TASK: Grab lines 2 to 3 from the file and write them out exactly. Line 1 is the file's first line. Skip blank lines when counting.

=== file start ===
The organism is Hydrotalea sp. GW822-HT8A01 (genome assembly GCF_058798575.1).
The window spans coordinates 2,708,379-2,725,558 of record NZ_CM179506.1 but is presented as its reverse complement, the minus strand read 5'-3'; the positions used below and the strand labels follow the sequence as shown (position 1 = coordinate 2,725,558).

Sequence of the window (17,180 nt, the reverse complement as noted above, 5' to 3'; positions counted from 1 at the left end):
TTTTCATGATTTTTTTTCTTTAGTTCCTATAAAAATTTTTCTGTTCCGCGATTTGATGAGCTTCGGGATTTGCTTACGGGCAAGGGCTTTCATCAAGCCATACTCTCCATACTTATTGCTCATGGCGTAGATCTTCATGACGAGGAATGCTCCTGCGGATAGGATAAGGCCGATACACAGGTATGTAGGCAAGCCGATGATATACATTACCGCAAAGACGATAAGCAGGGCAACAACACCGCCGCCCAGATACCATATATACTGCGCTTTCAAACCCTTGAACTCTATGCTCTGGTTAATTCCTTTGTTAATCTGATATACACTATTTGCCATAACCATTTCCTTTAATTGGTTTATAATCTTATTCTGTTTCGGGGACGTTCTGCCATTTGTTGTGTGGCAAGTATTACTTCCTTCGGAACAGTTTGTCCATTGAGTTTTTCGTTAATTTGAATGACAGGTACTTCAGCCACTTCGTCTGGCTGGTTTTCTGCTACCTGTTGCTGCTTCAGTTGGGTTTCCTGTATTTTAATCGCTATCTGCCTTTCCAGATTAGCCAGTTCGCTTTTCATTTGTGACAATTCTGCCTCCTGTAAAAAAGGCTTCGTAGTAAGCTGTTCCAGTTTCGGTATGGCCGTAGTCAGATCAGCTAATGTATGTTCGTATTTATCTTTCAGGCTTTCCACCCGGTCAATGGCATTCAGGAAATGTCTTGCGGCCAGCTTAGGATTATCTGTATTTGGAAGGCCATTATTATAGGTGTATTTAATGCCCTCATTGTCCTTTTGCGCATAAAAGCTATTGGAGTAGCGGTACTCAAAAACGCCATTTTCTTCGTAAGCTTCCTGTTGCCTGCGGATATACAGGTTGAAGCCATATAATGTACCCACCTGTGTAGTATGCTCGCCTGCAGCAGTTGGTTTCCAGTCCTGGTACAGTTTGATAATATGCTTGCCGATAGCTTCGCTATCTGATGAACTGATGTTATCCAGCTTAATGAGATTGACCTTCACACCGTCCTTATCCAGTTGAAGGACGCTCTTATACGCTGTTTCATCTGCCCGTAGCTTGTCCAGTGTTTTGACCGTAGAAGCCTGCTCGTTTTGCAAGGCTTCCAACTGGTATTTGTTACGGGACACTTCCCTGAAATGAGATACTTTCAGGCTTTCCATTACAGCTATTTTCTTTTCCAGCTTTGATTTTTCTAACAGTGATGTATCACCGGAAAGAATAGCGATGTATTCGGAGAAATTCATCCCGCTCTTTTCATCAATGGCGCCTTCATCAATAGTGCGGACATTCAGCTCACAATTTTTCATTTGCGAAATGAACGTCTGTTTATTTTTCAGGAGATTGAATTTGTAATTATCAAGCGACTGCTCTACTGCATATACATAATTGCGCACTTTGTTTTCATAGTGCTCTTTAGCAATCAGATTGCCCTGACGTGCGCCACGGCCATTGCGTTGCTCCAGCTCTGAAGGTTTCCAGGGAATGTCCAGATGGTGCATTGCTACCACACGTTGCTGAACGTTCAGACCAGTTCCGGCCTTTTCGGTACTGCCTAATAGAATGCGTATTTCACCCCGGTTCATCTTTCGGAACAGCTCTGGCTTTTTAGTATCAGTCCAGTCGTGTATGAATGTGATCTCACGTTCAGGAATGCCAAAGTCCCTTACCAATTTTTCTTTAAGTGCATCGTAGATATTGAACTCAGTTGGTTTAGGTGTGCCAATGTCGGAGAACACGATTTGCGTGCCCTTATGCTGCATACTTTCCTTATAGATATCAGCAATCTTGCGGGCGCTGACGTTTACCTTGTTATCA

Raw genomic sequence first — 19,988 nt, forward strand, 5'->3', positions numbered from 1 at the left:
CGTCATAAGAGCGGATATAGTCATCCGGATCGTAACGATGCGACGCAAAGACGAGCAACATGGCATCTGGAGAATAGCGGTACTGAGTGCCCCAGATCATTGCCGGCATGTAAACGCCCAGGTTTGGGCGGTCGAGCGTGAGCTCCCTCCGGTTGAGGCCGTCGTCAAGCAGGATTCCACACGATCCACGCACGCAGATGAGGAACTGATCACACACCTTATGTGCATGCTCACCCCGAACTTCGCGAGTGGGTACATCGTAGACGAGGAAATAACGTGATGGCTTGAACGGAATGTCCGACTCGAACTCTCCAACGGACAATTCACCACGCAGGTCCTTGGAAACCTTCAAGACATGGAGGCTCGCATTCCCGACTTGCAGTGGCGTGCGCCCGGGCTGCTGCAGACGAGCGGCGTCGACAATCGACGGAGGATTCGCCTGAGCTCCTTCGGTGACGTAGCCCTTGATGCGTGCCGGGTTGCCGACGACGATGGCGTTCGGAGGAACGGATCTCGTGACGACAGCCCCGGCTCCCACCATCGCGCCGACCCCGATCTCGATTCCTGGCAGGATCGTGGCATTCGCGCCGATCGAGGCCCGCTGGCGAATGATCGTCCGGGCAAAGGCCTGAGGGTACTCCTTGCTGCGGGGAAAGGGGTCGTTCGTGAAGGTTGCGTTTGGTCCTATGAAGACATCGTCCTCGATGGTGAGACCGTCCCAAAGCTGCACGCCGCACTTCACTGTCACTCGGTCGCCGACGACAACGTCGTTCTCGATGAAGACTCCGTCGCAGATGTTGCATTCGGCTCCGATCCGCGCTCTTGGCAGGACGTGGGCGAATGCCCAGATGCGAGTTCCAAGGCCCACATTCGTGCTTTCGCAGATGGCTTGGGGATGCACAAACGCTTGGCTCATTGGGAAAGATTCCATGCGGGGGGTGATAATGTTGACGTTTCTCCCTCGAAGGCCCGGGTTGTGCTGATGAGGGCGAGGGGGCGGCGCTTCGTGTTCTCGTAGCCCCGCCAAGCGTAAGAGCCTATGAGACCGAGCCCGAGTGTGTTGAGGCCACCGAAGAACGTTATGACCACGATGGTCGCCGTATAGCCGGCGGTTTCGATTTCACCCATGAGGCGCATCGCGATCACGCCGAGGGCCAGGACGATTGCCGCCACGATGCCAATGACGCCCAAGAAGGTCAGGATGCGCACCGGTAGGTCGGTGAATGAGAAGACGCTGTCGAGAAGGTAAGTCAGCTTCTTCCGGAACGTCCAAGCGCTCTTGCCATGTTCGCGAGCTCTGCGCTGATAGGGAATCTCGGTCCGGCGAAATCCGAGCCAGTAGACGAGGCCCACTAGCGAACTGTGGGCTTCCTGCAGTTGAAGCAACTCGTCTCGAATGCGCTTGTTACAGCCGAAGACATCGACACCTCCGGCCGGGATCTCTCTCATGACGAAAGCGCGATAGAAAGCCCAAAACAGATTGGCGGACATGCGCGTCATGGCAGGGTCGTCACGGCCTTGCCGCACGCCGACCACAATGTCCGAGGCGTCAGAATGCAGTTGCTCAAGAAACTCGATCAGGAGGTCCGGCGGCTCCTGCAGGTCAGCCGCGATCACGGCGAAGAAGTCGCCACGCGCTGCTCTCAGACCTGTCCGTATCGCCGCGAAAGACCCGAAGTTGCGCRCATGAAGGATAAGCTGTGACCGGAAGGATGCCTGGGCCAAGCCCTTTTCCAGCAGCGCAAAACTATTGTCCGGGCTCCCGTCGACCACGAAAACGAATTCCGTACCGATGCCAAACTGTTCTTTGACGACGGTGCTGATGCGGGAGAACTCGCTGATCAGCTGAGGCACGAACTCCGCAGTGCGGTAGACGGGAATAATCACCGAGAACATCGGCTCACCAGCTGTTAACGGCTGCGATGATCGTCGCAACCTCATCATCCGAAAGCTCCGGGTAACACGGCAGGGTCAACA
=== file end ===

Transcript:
The window spans coordinates 2,708,379-2,725,558 of record NZ_CM179506.1 but is presented as its reverse complement, the minus strand read 5'-3'; the positions used below and the strand labels follow the sequence as shown (position 1 = coordinate 2,725,558).

Sequence of the window (17,180 nt, the reverse complement as noted above, 5' to 3'; positions counted from 1 at the left end):